Reading the statement credited to the Minister of Education, Prof. Ruqayyatu Rufai, recently, that “lack of qualified teachers” were responsible for the “dismal performance of candidates in public examinations” especially in Mathematics and English Language, though spot on, one will think either the minister was not properly briefed on assumption of office or she was just engaging in the unhelpful pastime of most Nigerian public office holders: blame game.
The minister was quoted to have said, through a statement issued by the Principal Public Relations Officer of the Universal Basic Education Commission, that “the dismal performance of our students in school leaving certificates and achievement tests in these areas (subjects) are traceable to unqualified teachers.”
To buttress her claim, Rufai lamented: “Nigerian educational system had been under serious challenge by the inadequacy of qualified teachers in Mathematics and Science subjects and the very low skills on the use of information and communication technology among both teachers and pupils.”
Incidentally, no mention was made of any strategic action plan outlined or policy framework adopted by the ministry to address this identified systemic challenge. This, however, is not unexpected given that, often, public officials lament and point fingers over issues that demand their policy intervention and well-designed redemptive action plan.
It is indicative of the way Nigeria’s bureaucracy is run that less than a year after her predecessor, Dr. Sam Egwu, masterminded the implementation of a scheme many condemned as wrong-headed and “ill-conceived”, she is now lamenting the “inadequacy of quality teachers” in the country, which the same ministry inadvertently exacerbated.
Last October, the Federal Ministry of Education in a bizarre advertorial signed by its Permanent Secretary, Prof A.O. Afolabi, published in some national newspapers, invited “applications from suitably qualified candidates for recruitment as Mathematics and Science teachers respectively to work in the Republic of South Africa for a period of three years at the first instance.”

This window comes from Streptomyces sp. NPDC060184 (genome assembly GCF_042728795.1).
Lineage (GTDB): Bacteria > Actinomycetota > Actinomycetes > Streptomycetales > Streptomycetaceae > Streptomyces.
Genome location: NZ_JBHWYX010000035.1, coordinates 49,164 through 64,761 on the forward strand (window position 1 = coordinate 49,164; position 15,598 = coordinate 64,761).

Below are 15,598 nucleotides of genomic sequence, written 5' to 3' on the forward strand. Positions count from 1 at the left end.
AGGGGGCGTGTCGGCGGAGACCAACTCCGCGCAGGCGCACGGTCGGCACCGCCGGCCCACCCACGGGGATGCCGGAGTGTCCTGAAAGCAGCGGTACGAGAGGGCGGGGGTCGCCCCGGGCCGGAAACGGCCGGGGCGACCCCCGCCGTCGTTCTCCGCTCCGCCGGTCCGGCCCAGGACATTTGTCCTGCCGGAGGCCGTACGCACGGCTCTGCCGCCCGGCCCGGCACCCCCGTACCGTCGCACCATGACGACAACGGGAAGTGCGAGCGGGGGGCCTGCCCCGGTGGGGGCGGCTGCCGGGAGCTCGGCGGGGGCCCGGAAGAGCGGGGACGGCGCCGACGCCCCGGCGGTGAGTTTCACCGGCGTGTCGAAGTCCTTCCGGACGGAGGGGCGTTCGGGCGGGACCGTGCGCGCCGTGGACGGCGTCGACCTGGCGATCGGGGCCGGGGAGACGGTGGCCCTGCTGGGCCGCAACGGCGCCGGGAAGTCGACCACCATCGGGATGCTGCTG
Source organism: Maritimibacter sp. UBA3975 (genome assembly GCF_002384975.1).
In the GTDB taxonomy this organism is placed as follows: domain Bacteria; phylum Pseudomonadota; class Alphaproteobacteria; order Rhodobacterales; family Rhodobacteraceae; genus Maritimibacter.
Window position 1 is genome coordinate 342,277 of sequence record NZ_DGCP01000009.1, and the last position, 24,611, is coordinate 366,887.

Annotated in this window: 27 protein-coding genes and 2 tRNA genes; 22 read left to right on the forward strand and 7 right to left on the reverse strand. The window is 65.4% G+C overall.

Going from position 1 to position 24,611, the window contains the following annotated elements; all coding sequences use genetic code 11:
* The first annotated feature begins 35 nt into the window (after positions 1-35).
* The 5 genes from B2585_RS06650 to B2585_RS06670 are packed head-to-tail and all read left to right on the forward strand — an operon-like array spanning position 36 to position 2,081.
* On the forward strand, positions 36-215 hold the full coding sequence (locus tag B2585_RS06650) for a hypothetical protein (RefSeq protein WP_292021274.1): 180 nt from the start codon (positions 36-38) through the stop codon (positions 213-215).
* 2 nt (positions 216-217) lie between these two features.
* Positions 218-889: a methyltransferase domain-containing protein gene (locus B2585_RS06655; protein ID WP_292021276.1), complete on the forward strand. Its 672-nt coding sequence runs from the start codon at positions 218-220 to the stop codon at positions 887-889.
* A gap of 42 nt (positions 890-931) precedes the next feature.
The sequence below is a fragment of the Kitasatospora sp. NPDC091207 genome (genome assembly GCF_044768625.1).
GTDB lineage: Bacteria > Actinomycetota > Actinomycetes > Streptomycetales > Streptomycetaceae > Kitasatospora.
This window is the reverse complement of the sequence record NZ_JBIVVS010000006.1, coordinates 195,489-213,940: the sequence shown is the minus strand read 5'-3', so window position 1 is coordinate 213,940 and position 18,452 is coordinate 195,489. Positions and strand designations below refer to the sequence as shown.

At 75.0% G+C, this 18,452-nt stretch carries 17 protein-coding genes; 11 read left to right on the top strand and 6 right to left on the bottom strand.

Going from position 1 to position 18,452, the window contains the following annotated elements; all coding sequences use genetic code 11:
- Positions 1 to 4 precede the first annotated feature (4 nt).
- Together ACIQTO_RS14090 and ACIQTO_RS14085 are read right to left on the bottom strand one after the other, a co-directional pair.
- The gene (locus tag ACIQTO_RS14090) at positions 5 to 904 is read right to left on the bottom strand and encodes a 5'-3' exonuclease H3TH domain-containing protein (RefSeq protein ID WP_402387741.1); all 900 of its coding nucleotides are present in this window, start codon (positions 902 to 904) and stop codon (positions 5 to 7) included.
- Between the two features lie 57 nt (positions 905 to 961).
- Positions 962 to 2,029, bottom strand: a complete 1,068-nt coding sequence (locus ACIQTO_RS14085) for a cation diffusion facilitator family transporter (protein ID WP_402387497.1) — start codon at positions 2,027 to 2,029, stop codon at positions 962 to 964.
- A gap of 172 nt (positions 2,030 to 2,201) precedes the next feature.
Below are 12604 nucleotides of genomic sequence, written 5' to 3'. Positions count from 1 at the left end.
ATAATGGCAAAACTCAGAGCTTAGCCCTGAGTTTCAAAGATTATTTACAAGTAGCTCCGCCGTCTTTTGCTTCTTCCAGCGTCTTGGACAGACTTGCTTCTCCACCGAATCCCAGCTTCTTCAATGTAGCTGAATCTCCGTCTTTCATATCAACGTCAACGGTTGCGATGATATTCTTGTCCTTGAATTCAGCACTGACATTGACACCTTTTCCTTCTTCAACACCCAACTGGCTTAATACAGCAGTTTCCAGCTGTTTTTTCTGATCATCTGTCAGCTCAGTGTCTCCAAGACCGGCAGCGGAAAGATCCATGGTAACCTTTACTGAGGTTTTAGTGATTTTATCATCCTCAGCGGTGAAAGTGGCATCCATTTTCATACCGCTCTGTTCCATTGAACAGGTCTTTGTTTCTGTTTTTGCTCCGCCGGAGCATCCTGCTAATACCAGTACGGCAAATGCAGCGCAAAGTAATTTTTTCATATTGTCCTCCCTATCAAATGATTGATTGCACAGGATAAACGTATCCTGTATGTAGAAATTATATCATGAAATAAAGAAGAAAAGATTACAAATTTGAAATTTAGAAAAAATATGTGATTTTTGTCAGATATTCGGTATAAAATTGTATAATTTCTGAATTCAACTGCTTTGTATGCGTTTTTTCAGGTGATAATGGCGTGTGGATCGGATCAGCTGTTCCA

The advertorial required interested Nigerian applicants to possess a Bachelor’s degree in Education with a minimum of Second Class Lower division or a postgraduate diploma in Education; to be registered by the Teachers Registration Council of Nigeria; be computer literate as well as be certified medically fit by a Government Health Provider, among others.
The programme, as THE PUNCH editorial rightly and poignantly noted then, “was based on the premise that Nigeria has enough science teachers”, and can thus afford the luxury of characteristically giving out some, like the Big Brother it sees itself, to a “needy” sister country. This, it must be stressed, however, painted a false picture of the realities in the nation’s education sector, especially against the backdrop of the mass failure of students in public examinations. A 2008 World Bank report stated that “there are concerns across Nigeria about the overall levels of teacher competence, with the perception being that teaching standards are getting worse.”
The resultant effect is that in the 2009 May/June Senior School Certificate Examination results released by WAEC, about 356, 981 of the 1, 373, 009 candidates, representing only 25.99 per cent, that took part in the examinations, had five credits including English Language and Mathematics. Put differently, 75 per cent of the candidates failed!
That poor performance turned out to be a child’s play when NECO released its own SSCE results later which showed that only 126, 500 of the 1,260,765 candidates, just 10 per cent of those who registered for the body’s exams, passed five subjects, including English and Mathematics. That has been the trend ever since.
The 2009 November/December results NECO released earlier this year was more of a national embarrassment as 98 per cent of the candidates who sat for the examination failed woefully. Statistics showed that only about 4, 223 out of the 234, 682 candidates who sat for the exams made five credits in five core subjects, the minimum requirements for university admission in Nigeria. That means, only two per cent passed the exams with five credits, including English and Mathematics.